In this post, since we have had the last of our normal classes, I thought I would reflect on the ways in which my project has changed since I made my proposal. We were certainly warned that this would be the case yet it has still be a little surprising to deal with.
I think the biggest thing that has changed is the scope of the project. It took a long time for me to decide on a topic for this project as I came up with, then rejected idea after idea. One of the problems I was having was thinking that the other ideas I had were too narrow and would not yield enough information. That is why, when I finally settled on the project I have, my approach to it was so broad. I initially intended to focus on a large number of African national liberation leaders from all over the continent in order to chart their migration process and how they were influenced by the places they went. By the time of my proposal I had realised that this may be ambitious as though there are a number of people who followed a very similar migration trajectory, they also had their own individual contexts that could not be ignored. Therefore, I decided to focus on two figures, Kwame Nkrumah of Ghana, and Jomo Kenyatta of Kenya. I chose these figures as I felt the differences in their backgrounds made their similar migrant trajectories more interesting. They were both from British colonies yet on opposite sides of Africa and with different administration systems. Also they did not personally know each other beyond a brief meeting in 1945, though they were involved with similar organisations. Thus, I went from a broad examination of numerous figures (with no real idea of how to attempt this examination) to the comparison of just two, with a view to finding out how these separate transnational experiences led both to being figureheads of independence. I still worry that perhaps my choosing of these two figures was too arbitrary yet I think the comparison can yield an interesting argument if I can do it right.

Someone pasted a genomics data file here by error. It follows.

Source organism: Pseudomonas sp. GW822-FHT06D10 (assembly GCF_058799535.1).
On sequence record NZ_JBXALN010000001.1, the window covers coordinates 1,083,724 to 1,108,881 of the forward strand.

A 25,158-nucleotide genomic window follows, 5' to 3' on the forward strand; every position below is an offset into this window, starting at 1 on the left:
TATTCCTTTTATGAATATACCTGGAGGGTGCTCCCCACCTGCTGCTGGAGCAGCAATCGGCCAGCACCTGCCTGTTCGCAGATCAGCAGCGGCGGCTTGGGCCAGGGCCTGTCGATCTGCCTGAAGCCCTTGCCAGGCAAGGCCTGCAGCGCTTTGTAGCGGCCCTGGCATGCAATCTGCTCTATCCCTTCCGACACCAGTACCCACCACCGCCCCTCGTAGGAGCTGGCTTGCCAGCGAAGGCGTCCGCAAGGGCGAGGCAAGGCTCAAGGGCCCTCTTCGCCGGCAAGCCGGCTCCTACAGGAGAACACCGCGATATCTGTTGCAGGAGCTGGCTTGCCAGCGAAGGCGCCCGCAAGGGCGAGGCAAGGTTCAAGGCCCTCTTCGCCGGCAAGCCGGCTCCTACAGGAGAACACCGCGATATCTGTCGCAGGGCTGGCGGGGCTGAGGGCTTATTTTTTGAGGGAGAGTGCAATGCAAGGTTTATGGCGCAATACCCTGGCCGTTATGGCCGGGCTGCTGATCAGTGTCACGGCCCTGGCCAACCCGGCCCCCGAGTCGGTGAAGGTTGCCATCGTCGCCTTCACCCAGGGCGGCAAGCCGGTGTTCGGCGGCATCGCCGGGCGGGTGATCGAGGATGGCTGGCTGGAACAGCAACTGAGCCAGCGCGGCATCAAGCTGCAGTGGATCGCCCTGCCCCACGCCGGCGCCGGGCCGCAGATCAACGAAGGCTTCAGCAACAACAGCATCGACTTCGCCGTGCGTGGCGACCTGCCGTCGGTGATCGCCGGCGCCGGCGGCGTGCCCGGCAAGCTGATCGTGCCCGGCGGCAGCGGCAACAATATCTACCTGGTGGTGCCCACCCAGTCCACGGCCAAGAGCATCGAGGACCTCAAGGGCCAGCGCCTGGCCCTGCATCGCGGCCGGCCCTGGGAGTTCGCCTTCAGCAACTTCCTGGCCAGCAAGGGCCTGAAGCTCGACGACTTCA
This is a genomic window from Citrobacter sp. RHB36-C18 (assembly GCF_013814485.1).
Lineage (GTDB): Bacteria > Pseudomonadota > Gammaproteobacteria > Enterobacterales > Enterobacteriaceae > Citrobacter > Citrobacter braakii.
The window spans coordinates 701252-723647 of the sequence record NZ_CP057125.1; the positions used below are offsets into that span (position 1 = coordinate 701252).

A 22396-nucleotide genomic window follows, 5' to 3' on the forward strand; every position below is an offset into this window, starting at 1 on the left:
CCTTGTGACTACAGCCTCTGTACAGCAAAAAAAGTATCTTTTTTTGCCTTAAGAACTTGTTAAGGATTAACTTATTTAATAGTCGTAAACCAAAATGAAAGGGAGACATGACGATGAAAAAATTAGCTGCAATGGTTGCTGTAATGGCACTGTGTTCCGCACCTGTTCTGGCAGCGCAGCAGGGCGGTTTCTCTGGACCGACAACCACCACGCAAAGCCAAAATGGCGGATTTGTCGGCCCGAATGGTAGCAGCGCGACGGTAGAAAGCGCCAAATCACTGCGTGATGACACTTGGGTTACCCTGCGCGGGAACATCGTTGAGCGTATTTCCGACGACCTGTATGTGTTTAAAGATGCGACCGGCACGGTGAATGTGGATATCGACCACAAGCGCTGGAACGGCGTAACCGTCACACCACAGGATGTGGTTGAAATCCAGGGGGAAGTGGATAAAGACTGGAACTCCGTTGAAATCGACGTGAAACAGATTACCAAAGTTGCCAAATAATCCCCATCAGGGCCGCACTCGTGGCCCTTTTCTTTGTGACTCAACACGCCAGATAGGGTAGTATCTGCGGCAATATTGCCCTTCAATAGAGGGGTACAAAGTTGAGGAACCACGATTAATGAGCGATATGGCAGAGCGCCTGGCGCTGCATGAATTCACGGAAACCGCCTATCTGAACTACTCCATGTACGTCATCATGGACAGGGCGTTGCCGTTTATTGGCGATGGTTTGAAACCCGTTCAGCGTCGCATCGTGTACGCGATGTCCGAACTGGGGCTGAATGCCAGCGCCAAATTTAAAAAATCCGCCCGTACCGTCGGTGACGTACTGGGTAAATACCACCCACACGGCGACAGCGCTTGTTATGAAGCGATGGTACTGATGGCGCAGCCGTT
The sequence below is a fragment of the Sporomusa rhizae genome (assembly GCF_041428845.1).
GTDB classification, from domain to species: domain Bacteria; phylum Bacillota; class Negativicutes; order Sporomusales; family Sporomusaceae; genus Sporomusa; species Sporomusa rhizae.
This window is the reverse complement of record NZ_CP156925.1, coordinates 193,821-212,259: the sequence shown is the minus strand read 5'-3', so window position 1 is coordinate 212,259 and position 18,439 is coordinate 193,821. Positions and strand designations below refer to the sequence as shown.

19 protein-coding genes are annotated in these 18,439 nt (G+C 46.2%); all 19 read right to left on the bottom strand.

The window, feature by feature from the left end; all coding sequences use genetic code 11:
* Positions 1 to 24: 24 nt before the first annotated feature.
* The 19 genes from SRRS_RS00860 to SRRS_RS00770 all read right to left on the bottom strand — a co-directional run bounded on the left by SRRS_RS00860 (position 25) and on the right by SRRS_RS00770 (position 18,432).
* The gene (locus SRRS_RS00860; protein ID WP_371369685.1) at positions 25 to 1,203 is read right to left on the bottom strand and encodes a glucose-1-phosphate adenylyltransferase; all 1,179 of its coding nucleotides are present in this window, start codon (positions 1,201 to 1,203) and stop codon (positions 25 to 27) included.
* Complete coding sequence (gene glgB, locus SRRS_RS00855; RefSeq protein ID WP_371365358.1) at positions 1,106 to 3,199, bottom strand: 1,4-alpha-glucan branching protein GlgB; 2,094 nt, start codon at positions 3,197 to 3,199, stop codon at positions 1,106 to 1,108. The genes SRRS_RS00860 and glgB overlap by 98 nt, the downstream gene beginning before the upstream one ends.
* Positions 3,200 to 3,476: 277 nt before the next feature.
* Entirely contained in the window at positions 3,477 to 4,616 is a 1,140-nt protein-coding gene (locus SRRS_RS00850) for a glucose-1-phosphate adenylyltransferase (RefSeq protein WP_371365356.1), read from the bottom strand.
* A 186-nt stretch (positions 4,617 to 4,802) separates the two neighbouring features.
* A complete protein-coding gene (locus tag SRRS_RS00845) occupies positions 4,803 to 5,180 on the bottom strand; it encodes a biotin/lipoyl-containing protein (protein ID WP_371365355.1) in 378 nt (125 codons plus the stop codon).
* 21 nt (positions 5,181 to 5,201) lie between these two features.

Also in my proposal, I promised that my work would illustrate a network of African intellectual elites across the world who shaped the ideas behind national liberation. This meant that as well as looking at Nkrumah and Kenyatta, I would also focus on people who were not eventual African leaders. This was somewhat naive, and also based on a misunderstanding of the way in which this network functioned. While there are many very prominent individuals associated with the two, such as George Padmore, C.L.R. James, Ladipo Solanke etc, yet these associations were formed through many political organisations. These organisations operated on many levels. Some were just for students, some were national, some were international. In addition, over the course of Nkrumah and Kenyatta’s involvement with these organisations, many of them changed as they split up and merged with others. Encountering organisation after organisation was overwhelming and keeping track of all of them was very difficult. Thus, it was necessary to narrow my scope and focus on what the point of exploring these connections is. In other words, how did their migration experience shape the way in which they negotiated independence from the British? How did it affect the position they were in at the transition from colonial rule?